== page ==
Historically illiterate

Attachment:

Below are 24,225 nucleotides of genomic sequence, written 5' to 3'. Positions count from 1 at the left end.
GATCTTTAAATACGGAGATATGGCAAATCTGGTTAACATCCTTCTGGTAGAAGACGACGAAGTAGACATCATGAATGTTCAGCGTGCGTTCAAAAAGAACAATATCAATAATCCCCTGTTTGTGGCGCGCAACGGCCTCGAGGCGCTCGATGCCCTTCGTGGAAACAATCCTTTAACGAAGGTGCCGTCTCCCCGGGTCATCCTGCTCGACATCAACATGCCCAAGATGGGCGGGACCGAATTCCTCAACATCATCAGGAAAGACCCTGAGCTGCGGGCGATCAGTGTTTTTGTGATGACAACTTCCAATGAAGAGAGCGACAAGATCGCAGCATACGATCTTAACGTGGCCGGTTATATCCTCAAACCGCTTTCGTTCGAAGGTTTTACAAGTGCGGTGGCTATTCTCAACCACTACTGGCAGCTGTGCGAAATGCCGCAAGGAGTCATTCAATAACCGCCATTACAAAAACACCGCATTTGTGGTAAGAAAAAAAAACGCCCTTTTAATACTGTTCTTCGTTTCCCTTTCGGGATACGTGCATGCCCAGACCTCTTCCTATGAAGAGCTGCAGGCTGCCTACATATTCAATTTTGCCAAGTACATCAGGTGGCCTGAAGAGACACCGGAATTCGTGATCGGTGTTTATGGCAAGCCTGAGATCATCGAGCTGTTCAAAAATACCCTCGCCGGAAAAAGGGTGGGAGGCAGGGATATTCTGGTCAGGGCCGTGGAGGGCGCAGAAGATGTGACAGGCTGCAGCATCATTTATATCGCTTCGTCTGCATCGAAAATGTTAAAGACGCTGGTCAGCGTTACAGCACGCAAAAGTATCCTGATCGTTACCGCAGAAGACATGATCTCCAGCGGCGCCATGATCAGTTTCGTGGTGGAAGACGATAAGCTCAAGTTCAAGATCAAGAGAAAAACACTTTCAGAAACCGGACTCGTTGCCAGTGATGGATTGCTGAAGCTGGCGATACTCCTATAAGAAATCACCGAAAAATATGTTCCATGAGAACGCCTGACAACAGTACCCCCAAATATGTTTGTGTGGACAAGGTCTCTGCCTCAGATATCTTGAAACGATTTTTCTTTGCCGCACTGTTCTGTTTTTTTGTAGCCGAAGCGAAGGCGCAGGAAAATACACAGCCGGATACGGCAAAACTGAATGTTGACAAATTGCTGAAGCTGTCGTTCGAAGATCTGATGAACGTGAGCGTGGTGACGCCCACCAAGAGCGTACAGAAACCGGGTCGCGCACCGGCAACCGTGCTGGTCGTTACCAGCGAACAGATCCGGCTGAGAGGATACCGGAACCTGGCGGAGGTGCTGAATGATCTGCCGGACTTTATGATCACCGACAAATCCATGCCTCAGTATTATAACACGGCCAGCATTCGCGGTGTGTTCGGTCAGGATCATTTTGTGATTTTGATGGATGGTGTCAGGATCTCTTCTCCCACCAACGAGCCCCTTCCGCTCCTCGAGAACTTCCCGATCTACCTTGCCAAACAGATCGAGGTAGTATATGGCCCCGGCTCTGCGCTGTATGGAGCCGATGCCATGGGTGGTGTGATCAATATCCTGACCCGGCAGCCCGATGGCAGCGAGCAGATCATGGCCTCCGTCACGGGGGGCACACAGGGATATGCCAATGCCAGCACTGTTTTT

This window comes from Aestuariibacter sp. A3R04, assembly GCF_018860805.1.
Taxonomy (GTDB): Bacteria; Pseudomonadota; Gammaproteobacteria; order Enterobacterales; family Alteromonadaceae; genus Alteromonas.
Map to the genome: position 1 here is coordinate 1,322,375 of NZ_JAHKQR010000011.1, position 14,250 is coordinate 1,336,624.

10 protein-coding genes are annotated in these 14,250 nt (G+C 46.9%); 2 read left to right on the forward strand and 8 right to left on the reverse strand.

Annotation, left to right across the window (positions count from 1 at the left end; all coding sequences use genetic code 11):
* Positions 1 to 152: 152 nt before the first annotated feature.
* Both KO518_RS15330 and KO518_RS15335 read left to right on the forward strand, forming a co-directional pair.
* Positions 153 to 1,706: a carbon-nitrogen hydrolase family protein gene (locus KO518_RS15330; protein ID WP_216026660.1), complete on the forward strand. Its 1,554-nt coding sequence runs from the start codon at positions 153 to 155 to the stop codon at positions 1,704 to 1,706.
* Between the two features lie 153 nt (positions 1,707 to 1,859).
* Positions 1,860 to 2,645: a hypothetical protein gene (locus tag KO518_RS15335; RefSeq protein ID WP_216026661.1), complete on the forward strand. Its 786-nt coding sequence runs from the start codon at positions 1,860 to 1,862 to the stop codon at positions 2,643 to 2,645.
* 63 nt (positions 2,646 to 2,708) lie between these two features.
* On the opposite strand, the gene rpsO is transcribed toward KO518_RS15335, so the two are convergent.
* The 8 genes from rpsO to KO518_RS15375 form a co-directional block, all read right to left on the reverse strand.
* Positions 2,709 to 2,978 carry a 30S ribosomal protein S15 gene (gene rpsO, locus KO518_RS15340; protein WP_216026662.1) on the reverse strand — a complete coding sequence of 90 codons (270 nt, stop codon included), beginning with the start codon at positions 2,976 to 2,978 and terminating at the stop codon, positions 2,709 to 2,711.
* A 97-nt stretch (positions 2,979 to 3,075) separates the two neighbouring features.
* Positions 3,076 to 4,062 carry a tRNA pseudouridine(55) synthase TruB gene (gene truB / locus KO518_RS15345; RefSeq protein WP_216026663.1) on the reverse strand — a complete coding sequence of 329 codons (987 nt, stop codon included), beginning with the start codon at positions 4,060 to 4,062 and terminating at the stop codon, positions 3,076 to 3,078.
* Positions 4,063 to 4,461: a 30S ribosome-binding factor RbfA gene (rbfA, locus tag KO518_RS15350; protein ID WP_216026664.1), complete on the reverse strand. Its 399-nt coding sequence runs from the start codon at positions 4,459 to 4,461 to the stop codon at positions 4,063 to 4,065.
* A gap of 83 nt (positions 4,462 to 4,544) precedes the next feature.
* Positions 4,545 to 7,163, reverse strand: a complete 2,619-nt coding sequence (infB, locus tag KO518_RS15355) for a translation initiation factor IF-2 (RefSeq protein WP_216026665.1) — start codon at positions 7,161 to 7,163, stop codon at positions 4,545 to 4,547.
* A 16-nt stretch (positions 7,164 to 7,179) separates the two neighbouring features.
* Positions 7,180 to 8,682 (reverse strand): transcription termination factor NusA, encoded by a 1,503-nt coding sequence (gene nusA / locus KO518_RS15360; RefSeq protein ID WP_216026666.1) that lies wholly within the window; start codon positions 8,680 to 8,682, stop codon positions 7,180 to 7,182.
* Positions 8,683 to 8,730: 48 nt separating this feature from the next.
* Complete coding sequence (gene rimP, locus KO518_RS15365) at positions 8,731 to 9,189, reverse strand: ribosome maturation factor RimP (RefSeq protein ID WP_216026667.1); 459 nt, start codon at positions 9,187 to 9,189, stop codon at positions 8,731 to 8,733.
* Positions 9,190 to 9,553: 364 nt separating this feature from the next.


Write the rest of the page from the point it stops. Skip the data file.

As we leave Independence Day ’11 in the rear view mirror, let’s lamentably note the latest manifestation of American ignorance. The stats speak for themselves:According to the latest poll conducted by the respected Marist College Institute for Public Opinion, only 58 percent of Americans can correctly name the year that we declared our independence from Great Britain. (This is merely the most important year, and the most frequently invoked year, in America’s life span.) Worse yet, only 31 percent of Americans aged 18 to 29 can correctly name the year.I kid you not. Those are indeed the stats. And these are almost as bad:Only 76 percent of Americans can correctly name Great Britain as the nation from which we detached ourselves. Which means that nearly one in four Americans doesn’t know. Worse yet, only 67 percent of American aged 18 to 29 can correctly name Great Britain. Which means that one in three young people doesn’t know. Some of the respondents said that the colonies declared their independence from China, or Japan, or Spain, or Mexico, or France.We’ve long been plagued by stupidity in our civic life, of course, especially with respect to events beyond our borders; there’s an old joke that “war is God’s way of teaching Americans geography.” And even on the domestic front, we are often dim bulbs. Witness the poll, conducted way back in 1952, which found that only 27 percent of Americans could name two branches of the federal government. Or the poll nearly a decade ago which found that only 20 percent could correctly name the number of U.S. senators. Or the poll in 2006 which found that, while only 25 percent of Americans could name more than one of the freedoms guaranteed by the First Amendment, over 50 percent could name at least two members of The Simpsons cartoon family. Or the Newsweek poll, earlier this year, which reported that 80 percent had no clue who was president during World War I.But seriously, folks…1776?The lower the age, the worse it gets. Five years ago, in a survey of 14,000 college students, more than half couldn’t correctly name the document that says “We hold these truths to be self-evident, that all men are created equal.” (Big hint, kids: It has something to do with 1776.) And last month, the feds released the latest National Assessment of Educational Progress, which found (to cite just one grievous example) that only two percent of high school seniors could identify the significance of the 1954 high court ruling Brown v. Board of Education.David McCullough, the best-selling historian, got it right two weeks ago when he told The Wall Street Journal, “We’re raising young people who are, by and large, historically illiterate…It’s shocking.”Actually, it’s not shocking – given our amnesiac culture, the paucity of attention paid to our own past, and the fact that, in our value system, talented student jocks are routinely lauded and recruited whereas history scholars are not. McCullough also blamed the parents: “It’s our fault…We should all take our children to historic places. Go to Gettysburg. Go to the Capitol.” But will kids pay attention? Armed with their in-the-moment Twitter and Facebook tools, who cares about all those dead people, anyway?Nor does it help, on the role model front, that our current political leaders so frequently get history wrong. For instance, Michele Bachmann publicly persists in believing that John Quincy Adams was a Founding Father (he was eight years old when his dad signed the Declaration of Independence), and Joe Biden insisted in 2008 that “when the stock market crashed in ’29, Franklin Roosevelt got on television” (Herbert Hoover was president when the market crashed, and virtually no one had a TV until the late ’40s.)But with respect to the Marist poll’s July 4 dimwits: There’s nothing wrong with fireworks, ballgames, and barbecues; however, it would be nice, in the future, if the collective citizenry could at least correctly name the year it all began. That way, we might properly honor the seminal event that the senior John Adams wanted to be “solemnized with Pomp and Parade, with Shews, Games, Sports, Guns, Bells, Bonfires and Illuminations from one end of this Continent to the other from this Time forward forever more.”It was Thomas Jefferson who best summarized the dangers of historical illiteracy: “If a nation expects to be ignorant and free, in a state of civilization, it expects what never was and never will be.”By the way, he was the principle author of the Declaration of Independence. From Great Britain. In 1776.

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